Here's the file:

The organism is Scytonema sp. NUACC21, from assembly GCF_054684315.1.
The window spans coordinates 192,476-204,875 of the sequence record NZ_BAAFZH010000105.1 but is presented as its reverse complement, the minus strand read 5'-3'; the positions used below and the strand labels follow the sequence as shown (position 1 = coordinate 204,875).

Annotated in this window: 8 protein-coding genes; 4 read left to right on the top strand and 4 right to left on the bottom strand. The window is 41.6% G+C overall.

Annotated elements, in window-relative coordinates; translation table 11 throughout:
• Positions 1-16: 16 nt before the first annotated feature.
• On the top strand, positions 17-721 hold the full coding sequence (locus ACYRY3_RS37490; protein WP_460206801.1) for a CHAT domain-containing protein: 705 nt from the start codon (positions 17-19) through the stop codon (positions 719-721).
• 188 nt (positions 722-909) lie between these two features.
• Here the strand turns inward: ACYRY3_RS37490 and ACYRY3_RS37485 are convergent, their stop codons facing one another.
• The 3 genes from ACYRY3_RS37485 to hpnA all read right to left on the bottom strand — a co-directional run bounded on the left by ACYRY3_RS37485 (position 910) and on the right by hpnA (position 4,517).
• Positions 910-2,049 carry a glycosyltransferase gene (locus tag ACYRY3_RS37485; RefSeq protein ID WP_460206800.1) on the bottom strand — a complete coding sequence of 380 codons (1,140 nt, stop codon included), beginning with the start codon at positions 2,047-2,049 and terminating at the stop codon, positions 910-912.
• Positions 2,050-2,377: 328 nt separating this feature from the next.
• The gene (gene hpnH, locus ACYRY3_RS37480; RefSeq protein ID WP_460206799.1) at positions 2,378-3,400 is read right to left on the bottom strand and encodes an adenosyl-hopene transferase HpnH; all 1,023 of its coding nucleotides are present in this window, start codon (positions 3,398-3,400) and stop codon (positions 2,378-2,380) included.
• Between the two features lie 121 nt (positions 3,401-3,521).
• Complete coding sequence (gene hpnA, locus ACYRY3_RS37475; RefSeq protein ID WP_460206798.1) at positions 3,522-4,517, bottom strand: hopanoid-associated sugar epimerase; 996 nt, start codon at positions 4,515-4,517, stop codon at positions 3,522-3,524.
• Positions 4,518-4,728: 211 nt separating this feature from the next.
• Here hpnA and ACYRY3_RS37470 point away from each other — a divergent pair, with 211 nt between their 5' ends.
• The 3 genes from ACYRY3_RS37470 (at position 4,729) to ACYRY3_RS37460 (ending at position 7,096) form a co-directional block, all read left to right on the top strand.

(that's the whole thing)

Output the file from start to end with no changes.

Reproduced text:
The organism is Scytonema sp. NUACC21, from assembly GCF_054684315.1.
The window spans coordinates 192,476-204,875 of the sequence record NZ_BAAFZH010000105.1 but is presented as its reverse complement, the minus strand read 5'-3'; the positions used below and the strand labels follow the sequence as shown (position 1 = coordinate 204,875).

Annotated in this window: 8 protein-coding genes; 4 read left to right on the top strand and 4 right to left on the bottom strand. The window is 41.6% G+C overall.

Annotated elements, in window-relative coordinates; translation table 11 throughout:
• Positions 1-16: 16 nt before the first annotated feature.
• On the top strand, positions 17-721 hold the full coding sequence (locus ACYRY3_RS37490; protein WP_460206801.1) for a CHAT domain-containing protein: 705 nt from the start codon (positions 17-19) through the stop codon (positions 719-721).
• 188 nt (positions 722-909) lie between these two features.
• Here the strand turns inward: ACYRY3_RS37490 and ACYRY3_RS37485 are convergent, their stop codons facing one another.
• The 3 genes from ACYRY3_RS37485 to hpnA all read right to left on the bottom strand — a co-directional run bounded on the left by ACYRY3_RS37485 (position 910) and on the right by hpnA (position 4,517).
• Positions 910-2,049 carry a glycosyltransferase gene (locus tag ACYRY3_RS37485; RefSeq protein ID WP_460206800.1) on the bottom strand — a complete coding sequence of 380 codons (1,140 nt, stop codon included), beginning with the start codon at positions 2,047-2,049 and terminating at the stop codon, positions 910-912.
• Positions 2,050-2,377: 328 nt separating this feature from the next.
• The gene (gene hpnH, locus ACYRY3_RS37480; RefSeq protein ID WP_460206799.1) at positions 2,378-3,400 is read right to left on the bottom strand and encodes an adenosyl-hopene transferase HpnH; all 1,023 of its coding nucleotides are present in this window, start codon (positions 3,398-3,400) and stop codon (positions 2,378-2,380) included.
• Between the two features lie 121 nt (positions 3,401-3,521).
• Complete coding sequence (gene hpnA, locus ACYRY3_RS37475; RefSeq protein ID WP_460206798.1) at positions 3,522-4,517, bottom strand: hopanoid-associated sugar epimerase; 996 nt, start codon at positions 4,515-4,517, stop codon at positions 3,522-3,524.
• Positions 4,518-4,728: 211 nt separating this feature from the next.
• Here hpnA and ACYRY3_RS37470 point away from each other — a divergent pair, with 211 nt between their 5' ends.
• The 3 genes from ACYRY3_RS37470 (at position 4,729) to ACYRY3_RS37460 (ending at position 7,096) form a co-directional block, all read left to right on the top strand.